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Opening Arguments

Black box blues

Here we go again:

French air investigators were urgently examining a black box cockpit voice recorder (CVR) from a Germanwings Airbus A320 as the retrieval effort resumed on the mountainside where the aircraft crashed in the southern Alps, killing all 150 people on board.

[. . .]

As the CVR was being analysed, Pierre-Henri Brandet, a spokesman for the French interior ministry in Seyne-les-Alpes, announced the suspension of the retrieval effort over Tuesday night including the search for a second black box on the isolated, rocky site.

Every time I see a story like this, I wonder the same thing: Why in the world do they keep relying on these black boxes, keeping all the information gathered on the plane where there is every chance it will be lost, instead of having it sent to a remote location, where it will be retrievable no matter what happens to the plane?

So I googled "Why do planes still use black boxes?" and this, from wired.com,  was the top one on the list, from 2011, so others have been wondering the same thing.

The fact that the black box and cockpit voice recorders must be physically retrieved and the data downloaded seems positively archaic in an era when we all have GPS in our pocket, OnStar in our cars and the NSA can track anyone, anywhere. Indeed, the technology exists to render black boxes obsolete, and the question of why we aren’t using it came to the fore after Air France Flight 447 crashed in the Atlantic Ocean in 2009.

[. . .]

The Iridium network, which covers the entire globe with 66 orbiting satellites, could probably accommodate the bandwidth needed to transmit at least the 88 required parameters from the 8,000 or so commercial flights in operation at any moment. Krishna M. Kavi, a professor of computer science at the University of North Texas, estimates that the worldwide demand would be about 64 megabits per second, only a portion of which would have to be sent by satellite. Using different assumptions, Seymour Levine, an inventor who has devised his own telemetry, estimates the maximum bandwidth requirement at 25 Mbps and the total storage requirement for a day’s worth of data at 100 gigabytes—a quarter the speed of a fast broadband connection and less disk space than an iPod classic.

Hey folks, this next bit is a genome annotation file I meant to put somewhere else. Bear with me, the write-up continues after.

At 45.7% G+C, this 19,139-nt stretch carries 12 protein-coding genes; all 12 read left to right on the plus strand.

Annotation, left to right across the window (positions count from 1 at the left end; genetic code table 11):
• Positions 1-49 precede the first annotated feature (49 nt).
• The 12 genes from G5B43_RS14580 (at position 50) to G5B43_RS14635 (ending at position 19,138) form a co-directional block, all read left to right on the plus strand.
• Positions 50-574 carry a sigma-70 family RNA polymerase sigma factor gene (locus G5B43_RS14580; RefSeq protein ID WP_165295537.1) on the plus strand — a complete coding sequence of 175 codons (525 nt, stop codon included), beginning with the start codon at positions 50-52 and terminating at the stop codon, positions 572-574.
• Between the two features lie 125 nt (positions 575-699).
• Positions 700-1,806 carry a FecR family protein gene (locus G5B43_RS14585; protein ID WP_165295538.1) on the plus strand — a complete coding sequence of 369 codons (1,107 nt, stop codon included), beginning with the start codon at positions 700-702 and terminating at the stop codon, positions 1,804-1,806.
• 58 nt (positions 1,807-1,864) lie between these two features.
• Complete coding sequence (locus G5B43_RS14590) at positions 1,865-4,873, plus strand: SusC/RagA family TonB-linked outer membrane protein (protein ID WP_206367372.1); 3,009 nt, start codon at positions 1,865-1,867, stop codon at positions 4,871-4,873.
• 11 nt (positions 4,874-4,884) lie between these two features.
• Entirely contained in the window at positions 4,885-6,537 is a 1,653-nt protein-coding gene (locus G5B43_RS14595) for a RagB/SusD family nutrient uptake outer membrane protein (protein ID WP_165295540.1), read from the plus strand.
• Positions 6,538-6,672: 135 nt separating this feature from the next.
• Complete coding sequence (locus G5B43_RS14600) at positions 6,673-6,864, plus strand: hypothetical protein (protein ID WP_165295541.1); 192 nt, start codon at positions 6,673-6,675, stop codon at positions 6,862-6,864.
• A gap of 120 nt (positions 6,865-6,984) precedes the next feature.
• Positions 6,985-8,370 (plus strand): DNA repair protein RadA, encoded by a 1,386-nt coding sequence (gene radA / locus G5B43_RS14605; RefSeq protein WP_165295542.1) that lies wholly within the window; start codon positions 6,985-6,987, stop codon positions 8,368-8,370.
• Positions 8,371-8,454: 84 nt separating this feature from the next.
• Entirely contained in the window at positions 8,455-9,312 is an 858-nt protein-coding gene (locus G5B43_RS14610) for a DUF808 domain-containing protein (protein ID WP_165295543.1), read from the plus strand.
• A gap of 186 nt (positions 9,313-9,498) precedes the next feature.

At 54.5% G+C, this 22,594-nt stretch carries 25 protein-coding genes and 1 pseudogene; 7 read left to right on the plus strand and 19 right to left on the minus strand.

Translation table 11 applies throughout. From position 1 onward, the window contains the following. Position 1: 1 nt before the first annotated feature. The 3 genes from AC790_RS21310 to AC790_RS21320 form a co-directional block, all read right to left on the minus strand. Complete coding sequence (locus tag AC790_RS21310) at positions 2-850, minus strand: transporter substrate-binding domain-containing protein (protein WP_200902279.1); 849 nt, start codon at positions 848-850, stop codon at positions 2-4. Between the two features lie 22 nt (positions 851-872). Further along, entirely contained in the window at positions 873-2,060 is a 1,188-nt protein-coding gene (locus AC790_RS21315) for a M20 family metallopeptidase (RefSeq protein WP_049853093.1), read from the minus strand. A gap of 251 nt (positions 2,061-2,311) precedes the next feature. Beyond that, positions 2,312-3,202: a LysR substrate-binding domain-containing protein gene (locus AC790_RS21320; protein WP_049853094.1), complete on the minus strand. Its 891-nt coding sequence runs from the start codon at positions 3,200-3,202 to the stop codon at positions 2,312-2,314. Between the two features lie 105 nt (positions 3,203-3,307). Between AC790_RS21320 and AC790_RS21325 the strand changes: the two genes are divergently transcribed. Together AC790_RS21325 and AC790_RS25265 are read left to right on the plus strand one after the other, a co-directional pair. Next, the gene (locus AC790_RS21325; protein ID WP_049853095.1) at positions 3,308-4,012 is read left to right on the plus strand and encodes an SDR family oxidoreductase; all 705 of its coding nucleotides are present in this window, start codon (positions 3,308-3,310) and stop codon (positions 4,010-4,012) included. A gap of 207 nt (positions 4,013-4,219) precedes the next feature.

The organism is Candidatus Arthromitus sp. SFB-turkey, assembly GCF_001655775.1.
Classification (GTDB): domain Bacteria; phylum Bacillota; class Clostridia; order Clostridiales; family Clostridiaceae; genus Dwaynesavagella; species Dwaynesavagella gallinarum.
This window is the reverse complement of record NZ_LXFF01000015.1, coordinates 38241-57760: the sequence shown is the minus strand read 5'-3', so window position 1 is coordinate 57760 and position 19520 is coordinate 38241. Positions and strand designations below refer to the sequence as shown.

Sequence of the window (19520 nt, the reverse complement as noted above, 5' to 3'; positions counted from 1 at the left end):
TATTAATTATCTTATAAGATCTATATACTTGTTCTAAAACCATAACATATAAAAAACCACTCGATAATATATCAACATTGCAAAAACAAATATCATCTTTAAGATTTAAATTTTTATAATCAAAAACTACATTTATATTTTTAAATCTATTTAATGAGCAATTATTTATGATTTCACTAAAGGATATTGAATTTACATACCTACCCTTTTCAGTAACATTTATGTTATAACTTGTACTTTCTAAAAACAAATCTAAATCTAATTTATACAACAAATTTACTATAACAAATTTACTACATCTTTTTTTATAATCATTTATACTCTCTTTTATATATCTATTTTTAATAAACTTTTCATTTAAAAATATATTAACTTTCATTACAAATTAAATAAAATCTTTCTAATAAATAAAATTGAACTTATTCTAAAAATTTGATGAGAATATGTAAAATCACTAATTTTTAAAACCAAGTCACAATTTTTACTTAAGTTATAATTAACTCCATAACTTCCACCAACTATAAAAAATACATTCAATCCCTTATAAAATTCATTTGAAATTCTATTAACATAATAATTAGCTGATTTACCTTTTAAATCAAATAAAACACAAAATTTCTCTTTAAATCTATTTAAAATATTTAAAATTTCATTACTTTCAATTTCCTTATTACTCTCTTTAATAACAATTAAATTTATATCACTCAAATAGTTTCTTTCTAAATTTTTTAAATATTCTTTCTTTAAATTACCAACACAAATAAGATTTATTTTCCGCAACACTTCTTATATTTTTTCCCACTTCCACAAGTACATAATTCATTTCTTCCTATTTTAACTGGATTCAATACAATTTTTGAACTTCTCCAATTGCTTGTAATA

This data, aggregated terrestrially instead of scattered among thousands of black boxes constantly flying around the world, would inevitably call forth other uses.

The technology is there, so use it, for God's sake! I mean this isn't even like keeping your pager when everybody else has a cell phone or hanging on to the FAX machine instead of using the computer. It's more like still relying on the telegraph.


Wed, 03/25/2015 - 8:50am

Simple answer. It would cost corporations money to implement the change.  Corporations are all about maximum profits, not sprnding money so dead bodies can be found. That would cut into the CEO's bonus.